Differentiated Instruction

Differentiated Instruction
in the Classroom

What Does DI Look Like?

Take a special look into a successfully differentiated elementary classroom, where learning is maximized for ALL students through proactive planning. You'll see students working in small groups, with partners, and alone, depending on their learning needs. In partner and small-group work, students learn together—but are assessed individually.

The teacher models instruction first, and then meets with small groups to reteach. And, students generously share skills and knowledge through peer tutoring.

Students choose leveled books and read together in small groups. Students reading in pairs take turns reading and summarizing.

Anchor activities keep children working and learning on their own, giving the teacher time to work with individuals or small groups.

And, technology captures and holds the attention of students at all learning levels.

A Differentiated Math Lesson

Before moving into a new unit involving multiplication, Miss Roeckle had students complete an entrance slip to assess mastery of using addition and subtraction in problem solving. In minutes, she was able to tell which students completely understood how to solve the selected problem, which students partially understood how to solve the selected problem, and which students had little to no understanding of how to solve the selected problem.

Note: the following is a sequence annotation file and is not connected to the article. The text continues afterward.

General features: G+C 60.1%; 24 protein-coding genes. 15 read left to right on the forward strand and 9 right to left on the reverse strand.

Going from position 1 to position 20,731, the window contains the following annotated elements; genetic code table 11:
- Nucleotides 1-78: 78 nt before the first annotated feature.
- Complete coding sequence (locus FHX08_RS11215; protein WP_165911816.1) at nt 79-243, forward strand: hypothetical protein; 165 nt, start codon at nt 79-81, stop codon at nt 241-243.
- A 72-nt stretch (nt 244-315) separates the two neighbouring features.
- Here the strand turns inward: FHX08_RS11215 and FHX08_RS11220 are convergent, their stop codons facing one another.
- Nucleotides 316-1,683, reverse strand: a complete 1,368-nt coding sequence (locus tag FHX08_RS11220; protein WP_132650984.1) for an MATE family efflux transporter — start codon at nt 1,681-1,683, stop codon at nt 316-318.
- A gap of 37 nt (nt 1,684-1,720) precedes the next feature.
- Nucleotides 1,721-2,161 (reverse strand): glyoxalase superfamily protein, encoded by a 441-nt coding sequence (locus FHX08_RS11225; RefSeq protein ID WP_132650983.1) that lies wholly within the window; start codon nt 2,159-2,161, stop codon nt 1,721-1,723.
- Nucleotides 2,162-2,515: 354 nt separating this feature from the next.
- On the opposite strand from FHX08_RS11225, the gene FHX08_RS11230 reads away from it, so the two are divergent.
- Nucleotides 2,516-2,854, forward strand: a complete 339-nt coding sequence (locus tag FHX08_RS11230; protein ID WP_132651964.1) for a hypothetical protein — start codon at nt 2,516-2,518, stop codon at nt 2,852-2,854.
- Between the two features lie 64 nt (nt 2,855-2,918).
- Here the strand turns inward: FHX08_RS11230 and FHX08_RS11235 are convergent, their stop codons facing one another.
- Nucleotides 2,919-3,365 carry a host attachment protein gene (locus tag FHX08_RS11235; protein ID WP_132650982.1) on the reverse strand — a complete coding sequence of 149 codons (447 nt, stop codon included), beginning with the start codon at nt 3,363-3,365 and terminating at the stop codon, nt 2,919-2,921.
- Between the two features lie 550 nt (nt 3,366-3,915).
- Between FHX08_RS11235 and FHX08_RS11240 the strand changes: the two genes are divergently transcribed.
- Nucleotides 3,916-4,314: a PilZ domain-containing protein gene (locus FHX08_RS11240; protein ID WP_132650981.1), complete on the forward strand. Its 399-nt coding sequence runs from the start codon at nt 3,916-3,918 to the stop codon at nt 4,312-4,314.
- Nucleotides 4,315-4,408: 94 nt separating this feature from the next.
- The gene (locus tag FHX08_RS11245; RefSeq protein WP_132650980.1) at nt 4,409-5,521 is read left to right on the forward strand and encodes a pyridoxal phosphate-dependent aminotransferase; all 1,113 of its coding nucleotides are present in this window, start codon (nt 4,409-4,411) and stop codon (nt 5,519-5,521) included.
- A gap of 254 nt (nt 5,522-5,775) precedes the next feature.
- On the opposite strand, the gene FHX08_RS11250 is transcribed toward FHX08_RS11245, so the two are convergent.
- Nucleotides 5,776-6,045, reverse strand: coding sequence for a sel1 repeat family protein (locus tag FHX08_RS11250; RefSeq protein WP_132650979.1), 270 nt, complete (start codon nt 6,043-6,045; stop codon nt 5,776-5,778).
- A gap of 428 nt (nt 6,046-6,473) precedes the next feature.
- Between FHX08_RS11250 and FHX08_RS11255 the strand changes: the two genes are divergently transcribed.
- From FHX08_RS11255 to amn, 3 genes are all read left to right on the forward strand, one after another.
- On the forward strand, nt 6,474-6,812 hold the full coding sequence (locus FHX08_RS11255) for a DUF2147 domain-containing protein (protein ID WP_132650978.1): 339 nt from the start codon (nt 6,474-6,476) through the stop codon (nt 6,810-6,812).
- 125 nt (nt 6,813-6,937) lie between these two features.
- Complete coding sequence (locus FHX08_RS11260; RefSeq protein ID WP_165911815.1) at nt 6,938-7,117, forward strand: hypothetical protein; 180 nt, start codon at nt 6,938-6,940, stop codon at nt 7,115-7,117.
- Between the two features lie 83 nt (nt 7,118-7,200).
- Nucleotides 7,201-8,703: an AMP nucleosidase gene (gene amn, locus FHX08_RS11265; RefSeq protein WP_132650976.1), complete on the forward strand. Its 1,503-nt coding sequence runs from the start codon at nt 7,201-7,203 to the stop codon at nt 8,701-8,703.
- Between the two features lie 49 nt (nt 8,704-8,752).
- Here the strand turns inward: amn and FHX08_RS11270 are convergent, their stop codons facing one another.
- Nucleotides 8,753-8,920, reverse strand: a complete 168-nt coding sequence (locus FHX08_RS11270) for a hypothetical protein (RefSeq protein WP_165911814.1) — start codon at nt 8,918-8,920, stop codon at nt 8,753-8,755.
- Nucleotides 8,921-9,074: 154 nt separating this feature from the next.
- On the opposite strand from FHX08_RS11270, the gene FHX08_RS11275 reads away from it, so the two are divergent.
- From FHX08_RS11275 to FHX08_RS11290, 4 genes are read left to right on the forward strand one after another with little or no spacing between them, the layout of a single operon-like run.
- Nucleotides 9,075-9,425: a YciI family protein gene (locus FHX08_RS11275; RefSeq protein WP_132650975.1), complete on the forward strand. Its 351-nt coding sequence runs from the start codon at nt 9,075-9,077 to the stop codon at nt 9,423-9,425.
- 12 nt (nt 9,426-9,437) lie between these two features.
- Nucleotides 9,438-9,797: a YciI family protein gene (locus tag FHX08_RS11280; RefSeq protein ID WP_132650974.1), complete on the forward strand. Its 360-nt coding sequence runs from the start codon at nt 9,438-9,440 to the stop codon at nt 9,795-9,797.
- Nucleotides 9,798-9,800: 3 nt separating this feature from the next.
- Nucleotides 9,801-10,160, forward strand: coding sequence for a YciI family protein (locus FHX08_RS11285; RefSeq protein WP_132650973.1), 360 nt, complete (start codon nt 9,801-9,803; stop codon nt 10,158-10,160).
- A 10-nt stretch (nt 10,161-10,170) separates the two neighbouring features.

Through this quick assessment, she was able to determine that most students fully understood, a few students set the problem up correctly but had a computation error, and that one student didn't appear to understand how to go about solving the problem at all.

Next, she introduced and modeled how to play a math game to the entire class. This game involved working with arrays in multiplication. After instructing students to work with partners carefully arranged by her, she asked a few students to meet her at the back table.

During this time, she used the entrance slips to reteach addition and subtraction in problem solving to a small group. Once she felt students understood the concept, she dismissed them from the group to join partners in the ongoing math game.

Several of the students already understood the concept but needed to work on carefully checking their work.

What is Differentiated Instruction?
Differentiated Instruction in the Classroom
Differentiated Instruction and the Common Core